The Cordillera office of the Land Transportation Office (LTO-CAR) urged owners of motor vehicles to immediately update the registration status of their respective vehicles to prevent possible confusion in the delivery of their license plates.
LTO-CAR regional director Francis Ray Almora stated that the backlog on the delivery of license plates is now being addressed following the delivery of the license plates to declared addresses.
However, he admitted that when the license plates arrive in their addresses, the motorists claim they are no longer the owners of the said motor vehicles to which the said plates are supposed to be attached which means that the said vehicles have already been transferred to another owner.
The LTO-CAR official stipulated that the position of the LTO is that for as long as the registration status of the motor vehicles had not been updated by the owners, it remains with the registered owner and that all correspondences related to the said vehicles will still be given to the registered owner.
According to him, registered owners of vehicles with delayed issuance of license plates are still the recipients of the plates and it is incumbent upon them to accept the plates for vehicles they have not reported transferred.
Director Almora pointed out that it is important for owners of motor vehicles to divulge the registration status of their vehicles once the ownership has been transferred so that it will be easier for the agency to ascertain to whom the pending license plates will be delivered once they arrive.
He said that because of the delayed delivery of the license plates of registered motor vehicles, the agency has been compelled to deliver the arriving license plates to the registered owners for them to attach the same to the vehicles to ensure that they possess the said vehicles.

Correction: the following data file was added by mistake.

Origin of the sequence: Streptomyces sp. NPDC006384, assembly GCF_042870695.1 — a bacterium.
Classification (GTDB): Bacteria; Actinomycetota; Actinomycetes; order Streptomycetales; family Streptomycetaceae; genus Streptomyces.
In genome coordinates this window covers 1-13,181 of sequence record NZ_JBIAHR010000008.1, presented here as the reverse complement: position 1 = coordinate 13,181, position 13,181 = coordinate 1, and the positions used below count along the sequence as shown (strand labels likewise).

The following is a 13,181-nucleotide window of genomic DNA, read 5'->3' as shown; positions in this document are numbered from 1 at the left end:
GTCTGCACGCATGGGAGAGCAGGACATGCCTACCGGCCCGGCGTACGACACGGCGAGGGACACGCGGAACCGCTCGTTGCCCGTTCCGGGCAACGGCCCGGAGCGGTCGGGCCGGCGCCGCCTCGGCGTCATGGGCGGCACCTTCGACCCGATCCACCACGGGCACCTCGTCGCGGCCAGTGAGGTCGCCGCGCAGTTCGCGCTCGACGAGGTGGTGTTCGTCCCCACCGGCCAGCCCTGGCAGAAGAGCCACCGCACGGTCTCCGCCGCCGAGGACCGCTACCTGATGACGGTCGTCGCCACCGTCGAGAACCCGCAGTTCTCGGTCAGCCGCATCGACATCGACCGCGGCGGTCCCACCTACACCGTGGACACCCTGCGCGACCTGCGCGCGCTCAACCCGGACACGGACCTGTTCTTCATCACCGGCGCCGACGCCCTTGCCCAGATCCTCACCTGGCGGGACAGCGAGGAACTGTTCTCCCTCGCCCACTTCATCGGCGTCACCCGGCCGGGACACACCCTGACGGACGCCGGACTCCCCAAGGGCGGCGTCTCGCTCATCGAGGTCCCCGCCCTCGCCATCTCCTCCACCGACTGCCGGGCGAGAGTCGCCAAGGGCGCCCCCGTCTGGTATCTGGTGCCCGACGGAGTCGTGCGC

He urged motorists to attach to their vehicles the license plates issued by the agency to avoid the imposition of stiffer penalties against them once they will be apprehended that might cause delays and inconveniences in their daily routine.
For motorcycles, Almora claimed that the law allows owners to register the same or update their registration records once transferred within 20 days upon the execution of the appropriate document stating the change in ownership status of the same.
He also rallied motor vehicle owners to ensure that their registration records with the agency are updated to ensure they will not be inconvenienced once the vehicles which have already been transferred to another owner will be involved in untoward incidents that might have compromised the safety of life and limb as they will be the ones responsible for charges that will be filed by aggrieved parties.
Almora said that owners should not take for granted the registration status of their motor vehicles so that their records will be safe from scrutiny once the said vehicles had already been transferred to another owner or the same might have been involved in untoward incidents posing a serious threat to life and limb.